VirtualBox 2.1.4 review
Just after we reviewed VirtualBox 2.0.6, Sun released version 2.1 which added two major new features along with the usual assortment of bug fixes. Since the release of 2.1, there have been four minor releases, bringing VirtualBox up to version 2.1.4.
VirtualBox now supports Intel’s VT-x hardware virtualisation on the Mac. This means you can now run 64-bit versions of various operating systems, and you should see better stability as less virtualisation code needs to be run. Sun also added support for the improved VT-x features in Intel’s latest CPUs – the Nehalem line – so users with new Mac Pros should see an added performance boost.
The other big news is experimental support for OpenGL acceleration in Windows virtual machines. (There’s still no DirectX acceleration in VirtualBox, but the user manual states it will be added in a future release.) While testing the OpenGL acceleration, we had a hard crash, so the experimental label is merited.
To test the OpenGL acceleration, we ran the OpenGL portion of the Cinebench test suite on a 2.66GHz quad-core Mac Pro. We ran the test in Windows XP Pro in VirtualBox 2.1.4 with OpenGL acceleration disabled, and then with acceleration enabled. We also ran the same test in Windows XP Pro in Parallels Desktop 4, in XP Pro natively via Boot Camp, as well as in OS X itself, to see how things compared.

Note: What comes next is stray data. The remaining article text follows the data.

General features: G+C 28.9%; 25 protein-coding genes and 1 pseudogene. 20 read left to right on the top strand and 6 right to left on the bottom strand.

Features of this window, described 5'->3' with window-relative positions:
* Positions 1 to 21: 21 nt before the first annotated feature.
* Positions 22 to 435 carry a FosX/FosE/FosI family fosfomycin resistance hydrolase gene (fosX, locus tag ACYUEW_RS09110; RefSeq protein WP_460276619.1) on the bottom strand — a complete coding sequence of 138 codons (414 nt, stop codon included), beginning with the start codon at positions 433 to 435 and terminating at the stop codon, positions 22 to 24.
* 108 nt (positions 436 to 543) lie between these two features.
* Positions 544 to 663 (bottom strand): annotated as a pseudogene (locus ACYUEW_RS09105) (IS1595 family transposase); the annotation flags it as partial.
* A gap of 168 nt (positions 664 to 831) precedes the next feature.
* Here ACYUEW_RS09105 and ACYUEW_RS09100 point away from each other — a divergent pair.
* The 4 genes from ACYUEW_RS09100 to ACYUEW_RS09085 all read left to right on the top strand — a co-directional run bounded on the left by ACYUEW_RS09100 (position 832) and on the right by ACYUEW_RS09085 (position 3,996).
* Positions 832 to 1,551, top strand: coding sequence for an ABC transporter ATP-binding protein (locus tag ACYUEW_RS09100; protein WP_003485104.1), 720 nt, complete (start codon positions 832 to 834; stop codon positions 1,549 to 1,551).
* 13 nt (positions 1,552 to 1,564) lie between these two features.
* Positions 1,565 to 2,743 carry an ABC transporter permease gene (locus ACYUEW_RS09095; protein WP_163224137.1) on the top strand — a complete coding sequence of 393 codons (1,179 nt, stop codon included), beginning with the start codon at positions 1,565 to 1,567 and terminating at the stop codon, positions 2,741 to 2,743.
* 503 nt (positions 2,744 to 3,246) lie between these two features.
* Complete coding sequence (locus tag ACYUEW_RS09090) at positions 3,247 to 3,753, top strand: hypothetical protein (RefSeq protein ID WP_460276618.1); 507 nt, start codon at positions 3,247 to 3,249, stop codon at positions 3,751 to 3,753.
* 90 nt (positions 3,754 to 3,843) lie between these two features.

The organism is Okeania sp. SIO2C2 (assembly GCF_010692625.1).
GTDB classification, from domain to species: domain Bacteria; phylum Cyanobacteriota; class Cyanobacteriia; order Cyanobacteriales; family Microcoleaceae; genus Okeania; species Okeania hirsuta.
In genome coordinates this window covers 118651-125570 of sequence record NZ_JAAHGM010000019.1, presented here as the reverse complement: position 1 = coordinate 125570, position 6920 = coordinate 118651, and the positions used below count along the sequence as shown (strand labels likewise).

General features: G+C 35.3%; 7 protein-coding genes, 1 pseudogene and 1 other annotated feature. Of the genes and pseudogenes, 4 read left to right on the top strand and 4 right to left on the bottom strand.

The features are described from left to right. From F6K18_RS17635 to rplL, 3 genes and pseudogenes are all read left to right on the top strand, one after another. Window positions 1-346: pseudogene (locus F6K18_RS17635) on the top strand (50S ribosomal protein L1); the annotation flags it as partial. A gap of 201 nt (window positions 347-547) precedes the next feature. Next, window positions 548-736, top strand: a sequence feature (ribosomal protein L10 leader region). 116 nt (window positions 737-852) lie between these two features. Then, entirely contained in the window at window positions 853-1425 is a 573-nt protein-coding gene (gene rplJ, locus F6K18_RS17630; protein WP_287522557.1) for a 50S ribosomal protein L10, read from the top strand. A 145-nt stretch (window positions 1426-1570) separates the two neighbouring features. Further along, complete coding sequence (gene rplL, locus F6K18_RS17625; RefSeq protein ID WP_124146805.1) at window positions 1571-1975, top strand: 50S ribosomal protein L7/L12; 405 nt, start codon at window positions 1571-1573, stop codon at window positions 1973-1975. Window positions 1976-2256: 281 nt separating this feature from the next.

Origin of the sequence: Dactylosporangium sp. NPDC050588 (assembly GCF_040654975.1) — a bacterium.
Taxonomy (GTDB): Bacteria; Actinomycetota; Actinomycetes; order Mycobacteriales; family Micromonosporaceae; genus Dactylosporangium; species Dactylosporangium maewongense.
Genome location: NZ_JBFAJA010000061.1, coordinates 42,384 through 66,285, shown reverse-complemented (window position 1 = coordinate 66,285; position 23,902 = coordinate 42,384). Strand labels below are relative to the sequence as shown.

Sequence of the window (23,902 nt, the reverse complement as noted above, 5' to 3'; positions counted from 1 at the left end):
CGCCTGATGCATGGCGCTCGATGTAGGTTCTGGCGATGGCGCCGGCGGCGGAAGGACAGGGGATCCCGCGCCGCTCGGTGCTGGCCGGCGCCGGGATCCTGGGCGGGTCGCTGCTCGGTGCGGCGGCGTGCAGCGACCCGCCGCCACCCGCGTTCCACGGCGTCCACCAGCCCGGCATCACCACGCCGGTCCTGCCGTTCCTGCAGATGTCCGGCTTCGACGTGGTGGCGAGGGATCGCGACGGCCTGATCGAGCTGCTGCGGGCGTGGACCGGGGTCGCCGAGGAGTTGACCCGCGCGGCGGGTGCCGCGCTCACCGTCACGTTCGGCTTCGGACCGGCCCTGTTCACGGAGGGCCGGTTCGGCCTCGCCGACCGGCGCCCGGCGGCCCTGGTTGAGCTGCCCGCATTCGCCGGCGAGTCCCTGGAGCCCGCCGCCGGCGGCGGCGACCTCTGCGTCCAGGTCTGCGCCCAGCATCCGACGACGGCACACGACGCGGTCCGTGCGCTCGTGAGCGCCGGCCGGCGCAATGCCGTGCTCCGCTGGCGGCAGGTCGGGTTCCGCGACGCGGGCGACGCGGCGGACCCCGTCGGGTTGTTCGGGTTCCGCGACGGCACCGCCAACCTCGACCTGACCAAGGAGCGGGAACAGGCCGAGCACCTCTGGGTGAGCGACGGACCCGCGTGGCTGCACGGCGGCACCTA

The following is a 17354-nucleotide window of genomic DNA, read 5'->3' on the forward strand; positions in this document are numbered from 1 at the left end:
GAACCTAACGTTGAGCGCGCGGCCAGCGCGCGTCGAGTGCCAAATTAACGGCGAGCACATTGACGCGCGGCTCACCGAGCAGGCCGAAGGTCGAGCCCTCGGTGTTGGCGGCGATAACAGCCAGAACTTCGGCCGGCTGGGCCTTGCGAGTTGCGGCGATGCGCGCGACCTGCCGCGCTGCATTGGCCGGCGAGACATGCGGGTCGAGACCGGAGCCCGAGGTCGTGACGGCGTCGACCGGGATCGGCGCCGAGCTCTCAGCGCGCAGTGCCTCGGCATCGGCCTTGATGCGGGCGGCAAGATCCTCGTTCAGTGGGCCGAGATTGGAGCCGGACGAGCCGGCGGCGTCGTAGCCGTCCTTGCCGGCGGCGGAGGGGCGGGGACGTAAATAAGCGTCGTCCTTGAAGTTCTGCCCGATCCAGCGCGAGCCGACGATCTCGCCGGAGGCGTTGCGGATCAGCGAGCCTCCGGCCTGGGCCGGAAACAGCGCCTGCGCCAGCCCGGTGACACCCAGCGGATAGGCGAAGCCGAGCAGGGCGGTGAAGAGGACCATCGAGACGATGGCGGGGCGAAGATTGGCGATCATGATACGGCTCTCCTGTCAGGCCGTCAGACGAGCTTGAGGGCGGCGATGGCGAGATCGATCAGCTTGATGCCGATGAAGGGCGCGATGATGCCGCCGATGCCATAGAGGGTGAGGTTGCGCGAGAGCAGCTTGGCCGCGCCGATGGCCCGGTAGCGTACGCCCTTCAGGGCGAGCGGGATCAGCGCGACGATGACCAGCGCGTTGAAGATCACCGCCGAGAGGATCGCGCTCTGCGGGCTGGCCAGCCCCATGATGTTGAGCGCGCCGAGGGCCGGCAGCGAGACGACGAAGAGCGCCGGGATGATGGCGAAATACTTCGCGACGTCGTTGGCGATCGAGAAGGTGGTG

Without OpenGL acceleration, VirtualBox took 300 seconds to complete the OpenGL animation test. With OpenGL acceleration enabled, the time dropped to about 45 seconds, a tremendous improvement. Parallels Desktop rendered the scene in about 26 seconds. So in terms of OpenGL speed, VirtualBox is well behind Parallels Desktop, though miles better than it was without acceleration. As expected, the best performances were found when running natively – the OpenGL test took around 14 seconds in XP Pro via Boot Camp, and just 11 seconds in OS X.
With the addition of hardware virtualisation, support for 64-bit operating systems, and OpenGL support VirtualBox has become an even better free solution. You’re still limited to one CPU per virtual machine, but if your needs aren’t CPU-intensive, this shouldn’t impact your workflow too badly, and OpenGL speed is fast enough for simple OpenGL needs. Overall, we were impressed with how well VirtualBox works for most typical projects.